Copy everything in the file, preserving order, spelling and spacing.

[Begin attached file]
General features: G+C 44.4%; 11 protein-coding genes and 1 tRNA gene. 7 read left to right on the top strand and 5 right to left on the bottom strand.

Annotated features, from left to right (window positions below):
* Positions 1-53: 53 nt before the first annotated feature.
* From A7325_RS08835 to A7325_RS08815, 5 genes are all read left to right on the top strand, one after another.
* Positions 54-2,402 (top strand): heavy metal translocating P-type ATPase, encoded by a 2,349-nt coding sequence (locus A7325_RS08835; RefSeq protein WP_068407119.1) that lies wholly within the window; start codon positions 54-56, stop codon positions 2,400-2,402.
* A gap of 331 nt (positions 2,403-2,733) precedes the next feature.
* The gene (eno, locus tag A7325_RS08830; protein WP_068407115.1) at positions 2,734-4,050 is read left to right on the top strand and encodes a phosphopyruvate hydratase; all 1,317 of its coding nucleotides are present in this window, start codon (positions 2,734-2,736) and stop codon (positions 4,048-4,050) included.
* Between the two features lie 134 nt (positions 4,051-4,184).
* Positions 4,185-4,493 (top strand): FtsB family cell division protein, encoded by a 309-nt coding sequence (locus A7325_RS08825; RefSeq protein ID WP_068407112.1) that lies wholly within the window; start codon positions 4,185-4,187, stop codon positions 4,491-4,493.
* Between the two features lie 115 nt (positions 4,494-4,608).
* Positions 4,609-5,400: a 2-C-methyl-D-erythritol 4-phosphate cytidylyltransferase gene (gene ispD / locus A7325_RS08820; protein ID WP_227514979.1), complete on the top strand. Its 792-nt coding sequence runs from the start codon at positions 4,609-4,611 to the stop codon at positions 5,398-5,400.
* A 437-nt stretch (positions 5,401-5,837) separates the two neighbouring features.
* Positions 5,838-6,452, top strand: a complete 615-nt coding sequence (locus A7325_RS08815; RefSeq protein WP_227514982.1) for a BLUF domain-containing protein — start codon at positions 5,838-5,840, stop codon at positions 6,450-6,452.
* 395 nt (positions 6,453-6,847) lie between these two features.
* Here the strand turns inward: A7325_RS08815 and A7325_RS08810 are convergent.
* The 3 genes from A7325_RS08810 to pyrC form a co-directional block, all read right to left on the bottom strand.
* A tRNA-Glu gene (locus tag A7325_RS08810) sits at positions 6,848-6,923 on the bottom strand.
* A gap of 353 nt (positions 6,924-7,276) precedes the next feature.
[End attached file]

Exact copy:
General features: G+C 44.4%; 11 protein-coding genes and 1 tRNA gene. 7 read left to right on the top strand and 5 right to left on the bottom strand.

Annotated features, from left to right (window positions below):
* Positions 1-53: 53 nt before the first annotated feature.
* From A7325_RS08835 to A7325_RS08815, 5 genes are all read left to right on the top strand, one after another.
* Positions 54-2,402 (top strand): heavy metal translocating P-type ATPase, encoded by a 2,349-nt coding sequence (locus A7325_RS08835; RefSeq protein WP_068407119.1) that lies wholly within the window; start codon positions 54-56, stop codon positions 2,400-2,402.
* A gap of 331 nt (positions 2,403-2,733) precedes the next feature.
* The gene (eno, locus tag A7325_RS08830; protein WP_068407115.1) at positions 2,734-4,050 is read left to right on the top strand and encodes a phosphopyruvate hydratase; all 1,317 of its coding nucleotides are present in this window, start codon (positions 2,734-2,736) and stop codon (positions 4,048-4,050) included.
* Between the two features lie 134 nt (positions 4,051-4,184).
* Positions 4,185-4,493 (top strand): FtsB family cell division protein, encoded by a 309-nt coding sequence (locus A7325_RS08825; RefSeq protein ID WP_068407112.1) that lies wholly within the window; start codon positions 4,185-4,187, stop codon positions 4,491-4,493.
* Between the two features lie 115 nt (positions 4,494-4,608).
* Positions 4,609-5,400: a 2-C-methyl-D-erythritol 4-phosphate cytidylyltransferase gene (gene ispD / locus A7325_RS08820; protein ID WP_227514979.1), complete on the top strand. Its 792-nt coding sequence runs from the start codon at positions 4,609-4,611 to the stop codon at positions 5,398-5,400.
* A 437-nt stretch (positions 5,401-5,837) separates the two neighbouring features.
* Positions 5,838-6,452, top strand: a complete 615-nt coding sequence (locus A7325_RS08815; RefSeq protein WP_227514982.1) for a BLUF domain-containing protein — start codon at positions 5,838-5,840, stop codon at positions 6,450-6,452.
* 395 nt (positions 6,453-6,847) lie between these two features.
* Here the strand turns inward: A7325_RS08815 and A7325_RS08810 are convergent.
* The 3 genes from A7325_RS08810 to pyrC form a co-directional block, all read right to left on the bottom strand.
* A tRNA-Glu gene (locus tag A7325_RS08810) sits at positions 6,848-6,923 on the bottom strand.
* A gap of 353 nt (positions 6,924-7,276) precedes the next feature.